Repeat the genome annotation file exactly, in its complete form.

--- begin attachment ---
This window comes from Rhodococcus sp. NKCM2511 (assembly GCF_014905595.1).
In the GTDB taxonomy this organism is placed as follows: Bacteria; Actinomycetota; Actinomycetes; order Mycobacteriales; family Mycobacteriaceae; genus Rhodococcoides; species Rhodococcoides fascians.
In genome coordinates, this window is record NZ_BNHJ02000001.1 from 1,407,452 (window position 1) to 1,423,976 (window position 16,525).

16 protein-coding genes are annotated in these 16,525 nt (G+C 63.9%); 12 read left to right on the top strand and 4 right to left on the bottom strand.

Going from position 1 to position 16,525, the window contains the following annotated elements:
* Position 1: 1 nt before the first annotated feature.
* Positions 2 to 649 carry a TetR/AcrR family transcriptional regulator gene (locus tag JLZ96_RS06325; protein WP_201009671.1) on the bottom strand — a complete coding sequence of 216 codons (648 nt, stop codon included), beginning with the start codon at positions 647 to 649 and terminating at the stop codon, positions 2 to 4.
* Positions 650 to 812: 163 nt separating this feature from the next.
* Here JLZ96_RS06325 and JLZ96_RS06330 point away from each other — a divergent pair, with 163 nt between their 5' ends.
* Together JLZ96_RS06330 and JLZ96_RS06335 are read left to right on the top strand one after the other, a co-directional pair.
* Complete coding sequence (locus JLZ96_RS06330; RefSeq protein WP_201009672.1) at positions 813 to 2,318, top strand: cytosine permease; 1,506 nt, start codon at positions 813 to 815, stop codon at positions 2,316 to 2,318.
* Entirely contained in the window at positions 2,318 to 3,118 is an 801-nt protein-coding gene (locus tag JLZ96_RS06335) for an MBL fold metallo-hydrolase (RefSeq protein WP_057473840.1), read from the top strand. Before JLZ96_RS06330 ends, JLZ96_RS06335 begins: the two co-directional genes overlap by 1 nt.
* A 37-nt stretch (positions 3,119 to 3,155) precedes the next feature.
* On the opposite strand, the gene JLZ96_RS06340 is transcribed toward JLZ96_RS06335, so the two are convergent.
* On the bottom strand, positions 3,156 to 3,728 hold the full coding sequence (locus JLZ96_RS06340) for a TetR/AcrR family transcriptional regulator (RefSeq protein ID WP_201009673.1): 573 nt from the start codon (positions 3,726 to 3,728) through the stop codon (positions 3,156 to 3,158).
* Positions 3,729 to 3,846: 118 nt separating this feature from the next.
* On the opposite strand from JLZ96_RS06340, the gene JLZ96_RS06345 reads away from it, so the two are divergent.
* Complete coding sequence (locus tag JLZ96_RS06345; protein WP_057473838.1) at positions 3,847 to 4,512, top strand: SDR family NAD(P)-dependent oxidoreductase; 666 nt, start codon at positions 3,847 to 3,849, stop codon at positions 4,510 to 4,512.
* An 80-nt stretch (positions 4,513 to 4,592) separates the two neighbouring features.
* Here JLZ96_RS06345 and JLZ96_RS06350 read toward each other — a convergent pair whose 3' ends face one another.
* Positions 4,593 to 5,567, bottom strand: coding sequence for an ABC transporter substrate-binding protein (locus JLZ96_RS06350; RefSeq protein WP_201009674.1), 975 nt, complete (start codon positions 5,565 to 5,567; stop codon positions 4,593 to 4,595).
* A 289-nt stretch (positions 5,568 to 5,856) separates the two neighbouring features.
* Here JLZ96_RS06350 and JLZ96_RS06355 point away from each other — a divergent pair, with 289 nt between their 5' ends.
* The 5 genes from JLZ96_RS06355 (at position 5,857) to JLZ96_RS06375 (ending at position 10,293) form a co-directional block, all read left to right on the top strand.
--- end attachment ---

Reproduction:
This window comes from Rhodococcus sp. NKCM2511 (assembly GCF_014905595.1).
In the GTDB taxonomy this organism is placed as follows: Bacteria; Actinomycetota; Actinomycetes; order Mycobacteriales; family Mycobacteriaceae; genus Rhodococcoides; species Rhodococcoides fascians.
In genome coordinates, this window is record NZ_BNHJ02000001.1 from 1,407,452 (window position 1) to 1,423,976 (window position 16,525).

16 protein-coding genes are annotated in these 16,525 nt (G+C 63.9%); 12 read left to right on the top strand and 4 right to left on the bottom strand.

Going from position 1 to position 16,525, the window contains the following annotated elements:
* Position 1: 1 nt before the first annotated feature.
* Positions 2 to 649 carry a TetR/AcrR family transcriptional regulator gene (locus tag JLZ96_RS06325; protein WP_201009671.1) on the bottom strand — a complete coding sequence of 216 codons (648 nt, stop codon included), beginning with the start codon at positions 647 to 649 and terminating at the stop codon, positions 2 to 4.
* Positions 650 to 812: 163 nt separating this feature from the next.
* Here JLZ96_RS06325 and JLZ96_RS06330 point away from each other — a divergent pair, with 163 nt between their 5' ends.
* Together JLZ96_RS06330 and JLZ96_RS06335 are read left to right on the top strand one after the other, a co-directional pair.
* Complete coding sequence (locus JLZ96_RS06330; RefSeq protein WP_201009672.1) at positions 813 to 2,318, top strand: cytosine permease; 1,506 nt, start codon at positions 813 to 815, stop codon at positions 2,316 to 2,318.
* Entirely contained in the window at positions 2,318 to 3,118 is an 801-nt protein-coding gene (locus tag JLZ96_RS06335) for an MBL fold metallo-hydrolase (RefSeq protein WP_057473840.1), read from the top strand. Before JLZ96_RS06330 ends, JLZ96_RS06335 begins: the two co-directional genes overlap by 1 nt.
* A 37-nt stretch (positions 3,119 to 3,155) precedes the next feature.
* On the opposite strand, the gene JLZ96_RS06340 is transcribed toward JLZ96_RS06335, so the two are convergent.
* On the bottom strand, positions 3,156 to 3,728 hold the full coding sequence (locus JLZ96_RS06340) for a TetR/AcrR family transcriptional regulator (RefSeq protein ID WP_201009673.1): 573 nt from the start codon (positions 3,726 to 3,728) through the stop codon (positions 3,156 to 3,158).
* Positions 3,729 to 3,846: 118 nt separating this feature from the next.
* On the opposite strand from JLZ96_RS06340, the gene JLZ96_RS06345 reads away from it, so the two are divergent.
* Complete coding sequence (locus tag JLZ96_RS06345; protein WP_057473838.1) at positions 3,847 to 4,512, top strand: SDR family NAD(P)-dependent oxidoreductase; 666 nt, start codon at positions 3,847 to 3,849, stop codon at positions 4,510 to 4,512.
* An 80-nt stretch (positions 4,513 to 4,592) separates the two neighbouring features.
* Here JLZ96_RS06345 and JLZ96_RS06350 read toward each other — a convergent pair whose 3' ends face one another.
* Positions 4,593 to 5,567, bottom strand: coding sequence for an ABC transporter substrate-binding protein (locus JLZ96_RS06350; RefSeq protein WP_201009674.1), 975 nt, complete (start codon positions 5,565 to 5,567; stop codon positions 4,593 to 4,595).
* A 289-nt stretch (positions 5,568 to 5,856) separates the two neighbouring features.
* Here JLZ96_RS06350 and JLZ96_RS06355 point away from each other — a divergent pair, with 289 nt between their 5' ends.
* The 5 genes from JLZ96_RS06355 (at position 5,857) to JLZ96_RS06375 (ending at position 10,293) form a co-directional block, all read left to right on the top strand.